Noah Oasis

There has never been a greater need than today for more environmentally aware architects, and it is refreshing when architects voluntarily come up with solutions to environmental issues. The Noah Oasis designed by Ma Yidong, Zhu Zhonghui, Qin Zhengyu, Jiang Zhe of China, is one such project – an Honorable mention in the eVolo Skyscraper Competition, 2015.

Human beings have forgotten that they are not the only ones inhabiting this planet; they share it with millions of other species. The number of offshore oil rigs in the world as of 2014 number 1219. The image below shows the status of Oil spills from 1901 to the present day. This is a real problem that we need to face, instead of simply exploiting everything that Earth has to offer, and endangering other life forms.

Courtesy of Ma Yidong, Zhu Zhonghui, Qin Zhengyu, Jiang Zhe

The concept behind the design is inspired from the workings of a tree. The designers’ use of the prowess of nature to tackle a problem jeopardizing nature is biomimicry at its best. Imagine that an oil rig has roots, like a sapling would have – in case of an oil spill, these roots, that are actually tunnels, would become active and immediately spread out to the waters to absorb the oil spill.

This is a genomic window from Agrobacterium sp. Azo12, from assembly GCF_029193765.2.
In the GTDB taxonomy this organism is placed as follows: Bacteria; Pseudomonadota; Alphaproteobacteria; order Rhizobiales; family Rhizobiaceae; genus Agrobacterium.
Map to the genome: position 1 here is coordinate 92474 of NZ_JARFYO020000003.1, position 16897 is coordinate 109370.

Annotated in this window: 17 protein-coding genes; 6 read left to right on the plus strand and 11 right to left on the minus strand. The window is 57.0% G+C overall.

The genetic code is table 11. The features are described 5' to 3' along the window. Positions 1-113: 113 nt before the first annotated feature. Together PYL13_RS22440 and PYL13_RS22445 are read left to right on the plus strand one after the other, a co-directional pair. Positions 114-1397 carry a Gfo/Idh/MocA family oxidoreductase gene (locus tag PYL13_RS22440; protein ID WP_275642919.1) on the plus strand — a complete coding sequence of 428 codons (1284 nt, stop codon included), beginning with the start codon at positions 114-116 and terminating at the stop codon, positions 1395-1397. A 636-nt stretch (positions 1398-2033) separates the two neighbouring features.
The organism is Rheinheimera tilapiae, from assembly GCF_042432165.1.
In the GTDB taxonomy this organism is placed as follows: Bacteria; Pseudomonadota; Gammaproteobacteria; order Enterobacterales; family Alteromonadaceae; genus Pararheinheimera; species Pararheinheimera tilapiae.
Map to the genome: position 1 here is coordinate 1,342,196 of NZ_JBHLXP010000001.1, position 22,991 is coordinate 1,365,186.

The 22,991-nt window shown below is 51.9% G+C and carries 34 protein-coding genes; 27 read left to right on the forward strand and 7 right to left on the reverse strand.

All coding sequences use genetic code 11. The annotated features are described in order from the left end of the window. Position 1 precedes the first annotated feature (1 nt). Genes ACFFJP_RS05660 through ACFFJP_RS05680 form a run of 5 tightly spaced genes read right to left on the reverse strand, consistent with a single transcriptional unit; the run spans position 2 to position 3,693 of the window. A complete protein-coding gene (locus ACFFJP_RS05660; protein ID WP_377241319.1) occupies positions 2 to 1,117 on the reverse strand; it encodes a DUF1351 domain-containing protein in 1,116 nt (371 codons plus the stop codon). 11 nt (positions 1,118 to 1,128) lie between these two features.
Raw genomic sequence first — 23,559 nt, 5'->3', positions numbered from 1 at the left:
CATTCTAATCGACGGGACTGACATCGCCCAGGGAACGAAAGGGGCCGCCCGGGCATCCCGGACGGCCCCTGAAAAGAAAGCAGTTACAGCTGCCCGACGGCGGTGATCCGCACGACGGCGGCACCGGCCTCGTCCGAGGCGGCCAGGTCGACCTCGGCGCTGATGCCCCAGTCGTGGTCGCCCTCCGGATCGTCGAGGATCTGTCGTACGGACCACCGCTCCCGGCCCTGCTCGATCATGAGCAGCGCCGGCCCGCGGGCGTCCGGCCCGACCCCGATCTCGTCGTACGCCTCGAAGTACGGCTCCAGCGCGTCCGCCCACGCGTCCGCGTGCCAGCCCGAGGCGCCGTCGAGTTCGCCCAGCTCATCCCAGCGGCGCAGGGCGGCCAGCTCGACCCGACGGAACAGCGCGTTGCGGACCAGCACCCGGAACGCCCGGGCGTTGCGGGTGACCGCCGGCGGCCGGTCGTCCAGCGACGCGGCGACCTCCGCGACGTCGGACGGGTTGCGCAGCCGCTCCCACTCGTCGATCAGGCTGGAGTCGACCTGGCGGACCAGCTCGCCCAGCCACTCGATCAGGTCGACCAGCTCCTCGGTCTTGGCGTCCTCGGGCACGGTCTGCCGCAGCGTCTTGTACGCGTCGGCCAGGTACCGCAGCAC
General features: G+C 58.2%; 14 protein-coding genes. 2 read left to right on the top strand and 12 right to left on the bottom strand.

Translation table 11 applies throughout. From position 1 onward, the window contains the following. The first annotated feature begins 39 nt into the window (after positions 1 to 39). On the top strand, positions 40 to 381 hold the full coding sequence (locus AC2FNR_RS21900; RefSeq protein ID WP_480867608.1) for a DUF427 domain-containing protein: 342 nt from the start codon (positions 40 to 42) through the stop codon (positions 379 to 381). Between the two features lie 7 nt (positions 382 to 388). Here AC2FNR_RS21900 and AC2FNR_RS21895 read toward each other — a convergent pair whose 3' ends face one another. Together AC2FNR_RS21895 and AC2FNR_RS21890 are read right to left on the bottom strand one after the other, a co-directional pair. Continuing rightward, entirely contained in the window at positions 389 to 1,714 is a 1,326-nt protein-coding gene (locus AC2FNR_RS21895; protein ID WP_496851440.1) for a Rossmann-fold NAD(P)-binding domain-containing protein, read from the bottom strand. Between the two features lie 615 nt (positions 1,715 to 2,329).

This oil would thereafter be converted into a fertilizer for the growth of coral reefs along the roots. It would also be used to create plastic which would be 3D printed to create a twig like pipe structure above the water, forming a tree. Within this twig like pipe structure would be built residential towers to house people affected by oil spills and tourists. The pipes would grow and entwine together and use the fertilizer for growing vines along themselves, which will attract migratory birds. The structure will also have a research center and a recreational center to enjoy the marine habitat.

Courtesy of Ma Yidong, Zhu Zhonghui, Qin Zhengyu, Jiang Zhe

Courtesy of Ma Yidong, Zhu Zhonghui, Qin Zhengyu, Jiang Zhe

Not only this, the Noah Oasis gets its name from its long term strategy. In the words of the designers, “when the sea level rises to a disastrous degree, the twig like structure would continue to remain above the sea level; then the oil rig will become the Noah Oasis.” Though it is a concept, and may or may not be executable in its entirety, it seeks to solve the problems of marine habitats, as well as human habitat.

By: Sahiba Gulati

One Response

  1. November 16, 2015 – adifferentperspective

    […] At the start of this year, the number of off shore oil rigs in the US was 1,366 and every year, more and more are being abandoned. Four Chinese architects thought of a way to transform them into habitats for aquatic ecosystems: […]

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